Greetings from Jean King and Laura Pejsa from the Minnesota Evaluation Studies Institute (MESI) at the University of Minnesota. This week we will be introducing you to a crop of graduate student evaluators who (we think) made quite a splash at the AEA conference last month. If you attended, you may have seen one or more of them filming video interviews, conducting on-the-spot i-Pad surveys, tweeting “Aha” moments, or helping participants identify favorite sessions on the giant TIG visualization. If you were not with us at the conference this year, today’s post will give you some background on this project.
It all started with the local arrangements committee for the AEA conference; the committee wanted to add some sparks of evaluation throughout the week and document experiences not captured on the standard after-conference survey. We created a one-credit, special course at the University of Minnesota titled Creative methods for training and event evaluation, and invited students to join us for a grand experiment. The course and the conference activities would be developed based on the interests and ideas of the students in it.
At our first class meeting, we introduced the students to the goals and history of the conference, provided a place (and food) to come together, and gave them the following loose guidelines:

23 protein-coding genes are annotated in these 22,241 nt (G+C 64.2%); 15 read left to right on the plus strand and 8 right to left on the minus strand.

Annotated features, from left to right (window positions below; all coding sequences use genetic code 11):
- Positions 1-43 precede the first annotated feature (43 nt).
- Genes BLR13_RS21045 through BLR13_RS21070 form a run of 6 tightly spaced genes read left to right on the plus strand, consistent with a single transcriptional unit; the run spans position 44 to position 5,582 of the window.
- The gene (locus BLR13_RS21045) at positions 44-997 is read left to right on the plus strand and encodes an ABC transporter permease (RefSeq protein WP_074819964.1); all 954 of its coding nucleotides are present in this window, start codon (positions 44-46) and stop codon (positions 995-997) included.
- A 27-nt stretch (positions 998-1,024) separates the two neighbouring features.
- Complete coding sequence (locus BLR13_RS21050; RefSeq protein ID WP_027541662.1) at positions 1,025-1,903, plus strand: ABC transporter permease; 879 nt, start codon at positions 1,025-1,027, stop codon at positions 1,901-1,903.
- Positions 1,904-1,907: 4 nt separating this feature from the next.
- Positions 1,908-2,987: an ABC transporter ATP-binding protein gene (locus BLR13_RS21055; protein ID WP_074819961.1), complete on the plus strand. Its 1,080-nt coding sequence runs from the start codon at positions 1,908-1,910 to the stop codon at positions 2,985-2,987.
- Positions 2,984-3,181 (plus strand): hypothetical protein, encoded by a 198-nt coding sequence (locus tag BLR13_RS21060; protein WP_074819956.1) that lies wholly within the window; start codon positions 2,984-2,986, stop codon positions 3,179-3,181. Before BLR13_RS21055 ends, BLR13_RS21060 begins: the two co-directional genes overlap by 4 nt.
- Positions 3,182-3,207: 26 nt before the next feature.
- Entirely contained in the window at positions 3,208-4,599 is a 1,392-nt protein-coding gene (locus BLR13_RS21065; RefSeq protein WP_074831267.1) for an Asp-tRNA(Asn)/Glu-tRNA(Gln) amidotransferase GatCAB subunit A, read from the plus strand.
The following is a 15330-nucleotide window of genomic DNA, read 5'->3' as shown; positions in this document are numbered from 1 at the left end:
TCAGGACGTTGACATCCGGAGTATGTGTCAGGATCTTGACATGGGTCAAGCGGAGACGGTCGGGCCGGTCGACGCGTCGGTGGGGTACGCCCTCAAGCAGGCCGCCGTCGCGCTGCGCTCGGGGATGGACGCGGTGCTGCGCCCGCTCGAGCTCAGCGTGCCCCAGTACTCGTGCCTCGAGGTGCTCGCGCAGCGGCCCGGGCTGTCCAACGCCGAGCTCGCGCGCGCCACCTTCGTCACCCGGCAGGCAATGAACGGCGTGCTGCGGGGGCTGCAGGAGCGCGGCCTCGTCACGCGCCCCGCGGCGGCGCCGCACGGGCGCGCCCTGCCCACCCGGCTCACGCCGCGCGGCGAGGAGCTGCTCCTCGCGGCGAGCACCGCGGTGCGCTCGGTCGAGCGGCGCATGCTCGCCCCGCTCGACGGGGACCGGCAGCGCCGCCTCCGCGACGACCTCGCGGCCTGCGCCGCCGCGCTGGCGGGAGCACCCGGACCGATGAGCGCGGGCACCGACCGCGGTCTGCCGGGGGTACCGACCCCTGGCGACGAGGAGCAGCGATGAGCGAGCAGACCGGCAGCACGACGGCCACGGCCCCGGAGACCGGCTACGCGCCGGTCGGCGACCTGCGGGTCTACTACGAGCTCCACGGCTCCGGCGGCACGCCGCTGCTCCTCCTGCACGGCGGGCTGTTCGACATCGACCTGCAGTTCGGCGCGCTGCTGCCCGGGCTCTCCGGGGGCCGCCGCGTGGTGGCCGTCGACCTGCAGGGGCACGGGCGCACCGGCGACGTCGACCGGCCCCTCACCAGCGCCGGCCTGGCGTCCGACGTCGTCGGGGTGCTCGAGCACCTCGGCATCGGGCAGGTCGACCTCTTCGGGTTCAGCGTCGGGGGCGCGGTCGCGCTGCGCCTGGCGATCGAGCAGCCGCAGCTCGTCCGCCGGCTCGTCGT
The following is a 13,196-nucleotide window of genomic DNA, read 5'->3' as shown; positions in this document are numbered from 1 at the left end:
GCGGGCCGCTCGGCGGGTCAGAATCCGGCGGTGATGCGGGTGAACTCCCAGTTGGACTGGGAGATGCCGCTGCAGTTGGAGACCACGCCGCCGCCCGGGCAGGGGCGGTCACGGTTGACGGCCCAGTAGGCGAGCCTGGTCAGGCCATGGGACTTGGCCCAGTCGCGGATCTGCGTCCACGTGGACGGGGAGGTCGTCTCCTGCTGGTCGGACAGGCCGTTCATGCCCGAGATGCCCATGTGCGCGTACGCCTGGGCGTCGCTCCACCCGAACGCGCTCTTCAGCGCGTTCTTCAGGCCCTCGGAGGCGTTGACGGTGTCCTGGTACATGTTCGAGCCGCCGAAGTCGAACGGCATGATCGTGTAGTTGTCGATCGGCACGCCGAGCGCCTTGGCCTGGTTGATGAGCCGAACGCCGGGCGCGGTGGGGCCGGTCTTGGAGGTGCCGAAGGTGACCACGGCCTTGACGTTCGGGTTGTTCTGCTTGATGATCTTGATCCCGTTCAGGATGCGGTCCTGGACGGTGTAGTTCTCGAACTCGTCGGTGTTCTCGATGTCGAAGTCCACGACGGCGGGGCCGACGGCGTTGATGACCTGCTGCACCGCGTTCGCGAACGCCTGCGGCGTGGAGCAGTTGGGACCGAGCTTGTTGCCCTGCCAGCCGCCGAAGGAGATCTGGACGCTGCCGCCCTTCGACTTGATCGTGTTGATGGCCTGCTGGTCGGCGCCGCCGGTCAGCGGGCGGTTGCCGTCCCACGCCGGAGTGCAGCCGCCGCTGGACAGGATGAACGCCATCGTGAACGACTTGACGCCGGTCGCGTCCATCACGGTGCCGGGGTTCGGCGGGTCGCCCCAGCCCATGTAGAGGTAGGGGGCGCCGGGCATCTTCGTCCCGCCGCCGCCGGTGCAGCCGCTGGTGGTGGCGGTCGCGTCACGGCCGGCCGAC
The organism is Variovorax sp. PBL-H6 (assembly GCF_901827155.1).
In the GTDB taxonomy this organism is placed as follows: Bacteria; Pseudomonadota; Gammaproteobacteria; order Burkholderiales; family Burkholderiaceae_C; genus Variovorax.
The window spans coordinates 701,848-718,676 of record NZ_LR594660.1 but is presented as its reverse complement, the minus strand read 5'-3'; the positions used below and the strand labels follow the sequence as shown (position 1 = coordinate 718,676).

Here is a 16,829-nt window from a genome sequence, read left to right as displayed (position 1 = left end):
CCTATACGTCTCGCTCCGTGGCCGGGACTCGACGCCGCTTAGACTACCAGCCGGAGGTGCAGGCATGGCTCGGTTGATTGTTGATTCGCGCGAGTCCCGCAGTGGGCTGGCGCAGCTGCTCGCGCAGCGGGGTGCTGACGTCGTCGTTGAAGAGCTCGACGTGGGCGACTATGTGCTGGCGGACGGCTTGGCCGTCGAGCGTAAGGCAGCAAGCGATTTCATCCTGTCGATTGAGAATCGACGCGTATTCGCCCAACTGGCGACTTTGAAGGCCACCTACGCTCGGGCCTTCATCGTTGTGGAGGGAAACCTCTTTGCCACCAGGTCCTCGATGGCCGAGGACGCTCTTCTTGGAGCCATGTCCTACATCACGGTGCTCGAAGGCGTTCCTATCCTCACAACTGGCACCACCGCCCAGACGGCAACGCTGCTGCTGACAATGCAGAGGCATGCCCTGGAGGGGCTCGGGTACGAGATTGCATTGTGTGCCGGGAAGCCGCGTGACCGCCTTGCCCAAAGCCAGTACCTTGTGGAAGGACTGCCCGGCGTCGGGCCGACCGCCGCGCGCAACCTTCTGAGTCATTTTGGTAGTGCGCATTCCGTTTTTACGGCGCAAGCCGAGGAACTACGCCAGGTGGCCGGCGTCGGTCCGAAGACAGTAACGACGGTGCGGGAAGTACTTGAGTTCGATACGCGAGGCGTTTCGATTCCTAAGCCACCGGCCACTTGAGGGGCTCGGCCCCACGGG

- to both pilot and model creative ways of documenting conference experiences;
- to provide some real-time feedback;
- to make the evaluation process fun/engaging for conference participants;
- to explore the potential of emerging technologies;
- to provide meaningful, usable data to AEA;
- and to make sure they still had time to attend and enjoy the conference themselves.
- You don’t have to look much further than your own back yard for meaningful evaluation experiences for students. Instead of simulating or creating projects, check out the events that may already be happening where a little extra evaluation will go a long way.
- When it comes to creative methods and technology, students can expand our thinking. Give them an opportunity with relatively low stakes, and see the connections they make between the ways they have learned to use things like social media and the evaluation problem.
This week we will be presenting you with more hot tips, cool tricks, rad resources, and lessons learned from this intrepid group of conference evaluators. Days 2-5 of this week will be written by our four student teams: Survey, Video, Network Visualization, and Twitter. We will wrap up the week with a post summarizing what we learned as instructors that may help others in designing meaningful, real-world evaluation experiences for novice evaluators.
We’re learning all this week from the University of Minnesota Innovative Evaluation Team from Evaluation 2012. Do you have questions, concerns, kudos, or content to extend this aea365 contribution? Please add them in the comments section for this post on the aea365 webpage so that we may enrich our community of practice. Would you like to submit an aea365 Tip? Please send a note of interest to email@example.com. aea365 is sponsored by the American Evaluation Association and provides a Tip-a-Day by and for evaluator.